I think I am having contractions, not sure



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Ashley - posted on 10/04/2012




Here's an article on braxton hicks vs real contractions. Hope this helps you

Before "true" labor begins, you may have "false" labor pains, also known as Braxton Hicks contractions. They are your body's way of getting ready for the "real thing."

You may feel these irregular contractions of your uterus during the third trimester, although they may start to happen as early as the second trimester. They are perfectly normal and not anything to worry about.

What Do Braxton Hicks Contractions Feel Like?

Some women describe Braxton Hicks contractions as tightening in the abdomen that comes and goes. Many women say they feel like mild menstrual cramps. Unlike true labor, these contractions are usually not painful and do not happen at regular intervals. They do not get closer together, do not increase with walking, do not last longer as they go on, and do not feel stronger over time as they do when you are in true labor.

What Do True Labor Contractions Feel Like?

True labor feels different for every woman. It may even feel different from one pregnancy to the next. Labor contractions cause discomfort or a dull ache in your back and/or lower abdomen, along with pressure in the pelvis. Some women may also feel pain in their sides and thighs. Some women describe contractions as strong menstrual cramps, while others describe them as strong waves that feel like diarrhea cramps.

How Do I Know When Contractions Indicate True Labor?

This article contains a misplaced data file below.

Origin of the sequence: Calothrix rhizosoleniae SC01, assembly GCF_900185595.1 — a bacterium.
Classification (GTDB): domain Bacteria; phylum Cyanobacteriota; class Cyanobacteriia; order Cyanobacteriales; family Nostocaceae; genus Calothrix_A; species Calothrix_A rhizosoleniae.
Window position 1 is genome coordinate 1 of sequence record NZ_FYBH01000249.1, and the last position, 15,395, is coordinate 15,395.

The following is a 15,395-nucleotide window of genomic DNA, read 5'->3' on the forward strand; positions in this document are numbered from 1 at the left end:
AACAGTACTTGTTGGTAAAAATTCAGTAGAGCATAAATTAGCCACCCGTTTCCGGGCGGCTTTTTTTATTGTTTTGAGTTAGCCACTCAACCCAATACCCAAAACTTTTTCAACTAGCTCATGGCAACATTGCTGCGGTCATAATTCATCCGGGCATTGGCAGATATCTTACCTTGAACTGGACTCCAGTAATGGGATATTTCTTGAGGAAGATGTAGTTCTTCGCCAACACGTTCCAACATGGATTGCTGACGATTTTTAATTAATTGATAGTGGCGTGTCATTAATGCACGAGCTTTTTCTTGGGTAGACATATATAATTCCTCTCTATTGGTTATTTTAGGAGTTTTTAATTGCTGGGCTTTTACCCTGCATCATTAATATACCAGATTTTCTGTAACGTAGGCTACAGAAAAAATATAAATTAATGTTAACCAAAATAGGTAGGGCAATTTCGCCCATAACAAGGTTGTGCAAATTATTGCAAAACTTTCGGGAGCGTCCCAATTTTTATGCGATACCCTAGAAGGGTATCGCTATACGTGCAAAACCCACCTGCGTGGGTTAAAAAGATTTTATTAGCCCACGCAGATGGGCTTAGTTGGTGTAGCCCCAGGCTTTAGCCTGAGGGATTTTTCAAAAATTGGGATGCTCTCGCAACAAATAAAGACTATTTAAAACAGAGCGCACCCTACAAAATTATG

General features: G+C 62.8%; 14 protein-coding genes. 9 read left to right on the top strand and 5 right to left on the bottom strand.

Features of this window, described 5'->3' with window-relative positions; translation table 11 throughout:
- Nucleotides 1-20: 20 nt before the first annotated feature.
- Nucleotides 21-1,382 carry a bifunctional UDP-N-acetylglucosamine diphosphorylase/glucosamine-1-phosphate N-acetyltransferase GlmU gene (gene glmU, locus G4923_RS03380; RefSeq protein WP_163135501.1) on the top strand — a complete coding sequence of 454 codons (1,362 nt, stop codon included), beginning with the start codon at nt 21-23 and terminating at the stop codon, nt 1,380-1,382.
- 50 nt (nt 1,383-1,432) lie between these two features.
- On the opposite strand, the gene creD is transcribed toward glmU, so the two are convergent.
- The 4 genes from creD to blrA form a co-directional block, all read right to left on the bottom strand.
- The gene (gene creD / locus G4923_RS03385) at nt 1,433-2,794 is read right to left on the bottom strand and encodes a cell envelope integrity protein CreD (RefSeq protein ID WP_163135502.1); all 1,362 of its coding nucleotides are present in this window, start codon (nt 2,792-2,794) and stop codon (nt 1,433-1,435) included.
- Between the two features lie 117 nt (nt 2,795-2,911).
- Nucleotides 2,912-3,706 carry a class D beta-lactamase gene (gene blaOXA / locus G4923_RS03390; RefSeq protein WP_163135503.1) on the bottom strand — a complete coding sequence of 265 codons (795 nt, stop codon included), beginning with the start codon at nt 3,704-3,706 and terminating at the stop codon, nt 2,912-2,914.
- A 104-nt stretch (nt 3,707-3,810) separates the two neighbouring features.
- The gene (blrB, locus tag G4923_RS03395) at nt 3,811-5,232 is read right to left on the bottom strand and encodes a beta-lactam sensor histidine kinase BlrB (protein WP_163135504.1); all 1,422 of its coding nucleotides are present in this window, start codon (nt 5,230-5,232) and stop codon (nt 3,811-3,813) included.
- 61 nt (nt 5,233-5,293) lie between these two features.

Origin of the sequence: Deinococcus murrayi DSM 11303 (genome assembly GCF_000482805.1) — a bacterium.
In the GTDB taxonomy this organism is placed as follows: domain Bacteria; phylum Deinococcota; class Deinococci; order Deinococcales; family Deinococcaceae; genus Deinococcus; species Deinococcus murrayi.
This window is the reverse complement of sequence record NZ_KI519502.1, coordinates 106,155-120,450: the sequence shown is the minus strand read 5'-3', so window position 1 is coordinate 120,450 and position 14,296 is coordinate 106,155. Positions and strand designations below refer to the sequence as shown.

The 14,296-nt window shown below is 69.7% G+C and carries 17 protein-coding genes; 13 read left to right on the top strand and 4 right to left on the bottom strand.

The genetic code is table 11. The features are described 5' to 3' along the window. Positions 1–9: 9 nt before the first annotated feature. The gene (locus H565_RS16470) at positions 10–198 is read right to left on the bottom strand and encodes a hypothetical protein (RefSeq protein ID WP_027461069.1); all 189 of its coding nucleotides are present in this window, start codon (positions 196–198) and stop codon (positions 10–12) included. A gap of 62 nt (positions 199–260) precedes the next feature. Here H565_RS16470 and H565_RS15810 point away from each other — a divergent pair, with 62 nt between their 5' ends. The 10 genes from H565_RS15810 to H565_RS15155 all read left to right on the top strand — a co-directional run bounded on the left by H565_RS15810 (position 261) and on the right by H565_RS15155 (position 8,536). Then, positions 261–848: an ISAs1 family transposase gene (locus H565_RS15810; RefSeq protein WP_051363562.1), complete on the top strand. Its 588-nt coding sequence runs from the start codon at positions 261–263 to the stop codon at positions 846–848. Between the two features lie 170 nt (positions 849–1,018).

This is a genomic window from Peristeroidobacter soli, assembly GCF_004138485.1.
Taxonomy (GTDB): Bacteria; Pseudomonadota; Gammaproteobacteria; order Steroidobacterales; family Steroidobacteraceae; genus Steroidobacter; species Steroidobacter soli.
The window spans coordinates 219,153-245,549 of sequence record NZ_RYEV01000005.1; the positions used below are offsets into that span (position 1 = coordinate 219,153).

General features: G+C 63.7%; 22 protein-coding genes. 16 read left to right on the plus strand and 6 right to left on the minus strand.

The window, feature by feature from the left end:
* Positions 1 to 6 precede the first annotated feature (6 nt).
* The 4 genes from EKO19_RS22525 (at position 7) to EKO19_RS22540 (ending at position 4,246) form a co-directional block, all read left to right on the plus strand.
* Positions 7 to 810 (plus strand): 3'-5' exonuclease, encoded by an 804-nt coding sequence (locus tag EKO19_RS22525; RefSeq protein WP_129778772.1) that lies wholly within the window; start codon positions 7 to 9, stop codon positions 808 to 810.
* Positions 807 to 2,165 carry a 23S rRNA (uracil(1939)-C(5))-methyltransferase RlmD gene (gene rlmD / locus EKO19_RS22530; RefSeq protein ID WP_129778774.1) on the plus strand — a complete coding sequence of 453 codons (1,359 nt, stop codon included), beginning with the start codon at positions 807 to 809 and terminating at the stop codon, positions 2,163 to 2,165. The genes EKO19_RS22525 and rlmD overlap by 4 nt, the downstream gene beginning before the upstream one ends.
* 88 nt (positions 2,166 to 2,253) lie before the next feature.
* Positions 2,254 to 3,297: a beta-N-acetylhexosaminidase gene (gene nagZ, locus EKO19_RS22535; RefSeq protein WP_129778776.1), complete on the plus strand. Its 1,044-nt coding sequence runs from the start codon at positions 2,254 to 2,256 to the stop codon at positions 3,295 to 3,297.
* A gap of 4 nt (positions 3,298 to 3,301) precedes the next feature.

To figure out if the contractions you are feeling are the real thing and you're going into labor, ask yourself the following questions.

How often do the contractions happen?

False Labor: Contractions are often irregular and do not get closer together.

True Labor: Contractions come at regular intervals and last about 30-70 seconds. As time goes on, they get closer together and stronger.

Do they change with movement?

False Labor: Contractions may stop when you walk or rest, or may even stop if you change positions.

True Labor: Contractions continue despite movement or changing positions.

How strong are they?

False Labor: Contractions are usually weak and do not get much stronger. Or they may be strong at first and then get weaker.

True Labor: Contractions steadily increase in strength.

Where do you feel the pain?

False Labor: Contractions are usually only felt in the front of the abdomen or pelvis.

True Labor: Contractions are more intense and may start in the lower back and move to the front of the abdomen.

If you have signs of true labor, contact your health care provider immediately. If you're not sure, call your health care provider anyway. If you are having any of the following, you may be in true labor.

Contractions every 10 minutes or more than five contractions in an hour.

Regular tightening or pain in your back or lower abdomen.

Pressure in the pelvis or vagina.

Menstrual-like cramps.


Fluid leak.

Flu-like symptoms such as nausea, vomiting, or diarrhea.

If you are having Braxton Hicks contractions, you really don't need to do anything unless they are making you uncomfortable. If they are, try the following:

Take a walk. False labor contractions often stop when you change position or get up and walk.

Get some sleep or rest.


Drink water.

Eat a snack or small meal.

Get a massage.

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